Article focuses on research of OSU ecologist David Lytle and collaborators on the the effect of climate change on river ecosystems around the world. The team developed a model that will help prepare for and mitigate future damage.

New York Times -

This Canadian town comes alive once a year, as thousands of snakes mate

Every year, OSU biologist Robert Mason travels to Narcisse, Manitoba to watch the largest snake mating display on earth. His extensive research has revealed some of the strangest mysteries of snake mating behavior.


SDC awards the prestigious Perkins Medal

The Society of Dyers and Colourists (SDC), is recognized as a leading authority for colorists around the globe. OSU chemist Mas Subramanian has received their most prestigious award.

Science -

A new narrative for the ocean

Preeminent marine ecologist Jane Lubchenco published an editorial urging a change in perspective on marine conservation that reflects scientific evidence and inspires action.

Science -

In search of blue

Article discusses OSU chemist Mas Subramanian’s landmark creation of YInMn blue, the first novel blue pigment in more than 200 years. A notoriously difficult color to create, the discovery set shockwaves around the globe.

New York Times -

Opinion Post: The senate should reject Trump's NOAA nominee

Jane Lubchenco, OSU ecologist and former administrator of the National Oceanic and Atmospheric Administration (NOAA), weighs in on Trump Administration nominee for her former position.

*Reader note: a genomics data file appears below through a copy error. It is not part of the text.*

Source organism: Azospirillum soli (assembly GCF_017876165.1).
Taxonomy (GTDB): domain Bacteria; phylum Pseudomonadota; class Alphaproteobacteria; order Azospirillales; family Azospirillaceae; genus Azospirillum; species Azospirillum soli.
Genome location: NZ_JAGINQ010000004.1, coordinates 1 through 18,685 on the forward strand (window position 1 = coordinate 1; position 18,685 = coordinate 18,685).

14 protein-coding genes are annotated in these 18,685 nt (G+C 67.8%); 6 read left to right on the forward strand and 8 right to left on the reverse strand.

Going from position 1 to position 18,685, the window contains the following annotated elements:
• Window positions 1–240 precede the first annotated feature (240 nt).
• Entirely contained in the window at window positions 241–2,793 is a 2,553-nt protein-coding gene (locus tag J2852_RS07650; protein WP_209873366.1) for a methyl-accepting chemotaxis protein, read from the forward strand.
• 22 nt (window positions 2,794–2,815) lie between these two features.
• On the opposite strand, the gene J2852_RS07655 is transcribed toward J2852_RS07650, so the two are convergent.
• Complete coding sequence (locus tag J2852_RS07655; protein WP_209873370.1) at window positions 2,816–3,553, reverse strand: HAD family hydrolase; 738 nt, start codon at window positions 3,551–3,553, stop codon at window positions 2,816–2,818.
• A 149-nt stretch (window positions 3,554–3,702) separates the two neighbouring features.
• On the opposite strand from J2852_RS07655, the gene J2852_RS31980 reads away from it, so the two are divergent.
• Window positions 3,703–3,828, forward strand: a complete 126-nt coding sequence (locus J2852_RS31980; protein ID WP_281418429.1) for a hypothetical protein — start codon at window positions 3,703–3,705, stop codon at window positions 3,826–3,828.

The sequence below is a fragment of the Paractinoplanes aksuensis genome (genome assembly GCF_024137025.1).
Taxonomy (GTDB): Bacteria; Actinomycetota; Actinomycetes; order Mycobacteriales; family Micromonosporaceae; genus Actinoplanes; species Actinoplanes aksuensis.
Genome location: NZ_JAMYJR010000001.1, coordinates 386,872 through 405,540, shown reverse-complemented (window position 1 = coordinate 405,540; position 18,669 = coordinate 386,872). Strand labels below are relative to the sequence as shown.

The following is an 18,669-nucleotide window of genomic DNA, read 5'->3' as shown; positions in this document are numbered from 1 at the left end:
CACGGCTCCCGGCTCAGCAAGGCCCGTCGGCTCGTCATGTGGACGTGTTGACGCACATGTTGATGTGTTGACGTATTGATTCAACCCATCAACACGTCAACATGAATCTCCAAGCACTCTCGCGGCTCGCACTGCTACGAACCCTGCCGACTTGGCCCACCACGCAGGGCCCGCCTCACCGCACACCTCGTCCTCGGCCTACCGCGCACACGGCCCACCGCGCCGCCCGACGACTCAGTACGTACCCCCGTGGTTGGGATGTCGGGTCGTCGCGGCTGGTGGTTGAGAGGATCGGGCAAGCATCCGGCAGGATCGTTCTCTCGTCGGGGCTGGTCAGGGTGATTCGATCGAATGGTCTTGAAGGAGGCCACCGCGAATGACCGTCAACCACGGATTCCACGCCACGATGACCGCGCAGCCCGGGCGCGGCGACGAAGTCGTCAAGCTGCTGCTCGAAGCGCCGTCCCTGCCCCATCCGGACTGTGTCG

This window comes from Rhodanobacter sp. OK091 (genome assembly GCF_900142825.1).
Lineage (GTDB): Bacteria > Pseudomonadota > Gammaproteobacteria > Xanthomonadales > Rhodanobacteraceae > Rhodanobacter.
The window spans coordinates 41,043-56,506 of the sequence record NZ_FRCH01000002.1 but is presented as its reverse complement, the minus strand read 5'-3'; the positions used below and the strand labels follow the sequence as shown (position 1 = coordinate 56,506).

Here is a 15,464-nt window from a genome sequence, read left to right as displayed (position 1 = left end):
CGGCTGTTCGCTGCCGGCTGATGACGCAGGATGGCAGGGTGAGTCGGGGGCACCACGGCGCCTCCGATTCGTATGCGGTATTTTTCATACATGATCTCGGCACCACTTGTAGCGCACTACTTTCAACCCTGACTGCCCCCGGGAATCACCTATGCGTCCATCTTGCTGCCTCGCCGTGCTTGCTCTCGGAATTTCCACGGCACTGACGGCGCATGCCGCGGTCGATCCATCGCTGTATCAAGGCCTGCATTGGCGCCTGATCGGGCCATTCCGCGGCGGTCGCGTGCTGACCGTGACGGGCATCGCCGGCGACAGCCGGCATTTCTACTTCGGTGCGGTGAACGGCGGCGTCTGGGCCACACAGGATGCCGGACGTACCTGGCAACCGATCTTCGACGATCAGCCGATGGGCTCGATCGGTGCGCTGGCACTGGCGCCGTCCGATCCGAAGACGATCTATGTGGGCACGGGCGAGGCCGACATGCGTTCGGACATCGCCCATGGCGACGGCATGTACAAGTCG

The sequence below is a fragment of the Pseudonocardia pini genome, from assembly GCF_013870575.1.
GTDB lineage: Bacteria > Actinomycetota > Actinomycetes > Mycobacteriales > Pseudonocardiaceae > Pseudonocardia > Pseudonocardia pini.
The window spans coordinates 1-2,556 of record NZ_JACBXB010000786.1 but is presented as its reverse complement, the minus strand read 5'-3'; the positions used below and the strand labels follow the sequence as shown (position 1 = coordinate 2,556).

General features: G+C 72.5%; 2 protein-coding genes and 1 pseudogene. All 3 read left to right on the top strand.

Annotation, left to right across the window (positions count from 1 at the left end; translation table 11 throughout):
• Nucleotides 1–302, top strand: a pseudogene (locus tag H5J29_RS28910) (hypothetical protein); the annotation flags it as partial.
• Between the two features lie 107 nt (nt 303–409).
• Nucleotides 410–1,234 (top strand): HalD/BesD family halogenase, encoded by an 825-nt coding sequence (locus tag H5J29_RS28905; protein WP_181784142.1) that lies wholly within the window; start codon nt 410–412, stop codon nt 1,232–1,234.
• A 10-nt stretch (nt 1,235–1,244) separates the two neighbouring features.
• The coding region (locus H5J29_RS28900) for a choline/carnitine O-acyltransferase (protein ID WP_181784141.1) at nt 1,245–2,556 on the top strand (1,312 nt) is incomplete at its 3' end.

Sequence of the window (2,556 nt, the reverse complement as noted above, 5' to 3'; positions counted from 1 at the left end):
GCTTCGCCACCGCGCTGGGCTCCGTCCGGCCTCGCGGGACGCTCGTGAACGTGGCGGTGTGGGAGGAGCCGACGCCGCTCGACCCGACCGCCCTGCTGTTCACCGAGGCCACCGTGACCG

Nature -

Hundreds of thousands of marine viruses discovered in world’s oceans

Oceans are teaming with viruses, shows OSU microbiologist Rebecca Vega-Thurber in a new study. Her research took her around the world, including a six month stay in the Arctic, to collect the unprecedented data on viral diversity.

The Guardian -

New antibiotics could be developed using fish slime, scientists say

With antibiotic resistance on the rise, scientists are looking outside the box to find novel resources. The article quotes OSU chemist Sandra Loesgen, who is spearheading a team of researchers who have found promising results looking at fish slime.

The Conversation -

Microbes that live in fishes’ slimy mucus coating could lead chemists to new antibiotic drugs

“By 2050 drug-resistant infections will affect more people than cancer.” Chemist Sandra Loesgen explains in an editorial the significance of her biomedical research to identify the next generation of antibiotics.

Technology Networks -

Researchers Patent Method for Making Anti-leukemia Compounds

Article quotes Christopher Beaudry, a chemist in the College of Science, on patented compound that can help make leukemia treatment more efficient and affordable.

Media contacts

Journalists are encouraged to contact OSU's Department of News and Research Communications at 541-737-0787 for assistance. Media personnel seeking expert sources for their stories can contact OSU news editor Sean Nealon at 541-737-0787 or

For more specific content, science news writer Steve Lundeberg is also available at 541-737-4039, or

Recent research, by topic

Collectively, we plumb a vast breadth of research topics, from aging to zooplankton, from supernovae to superbugs. We pursue scientific research wherever our curiosity leads.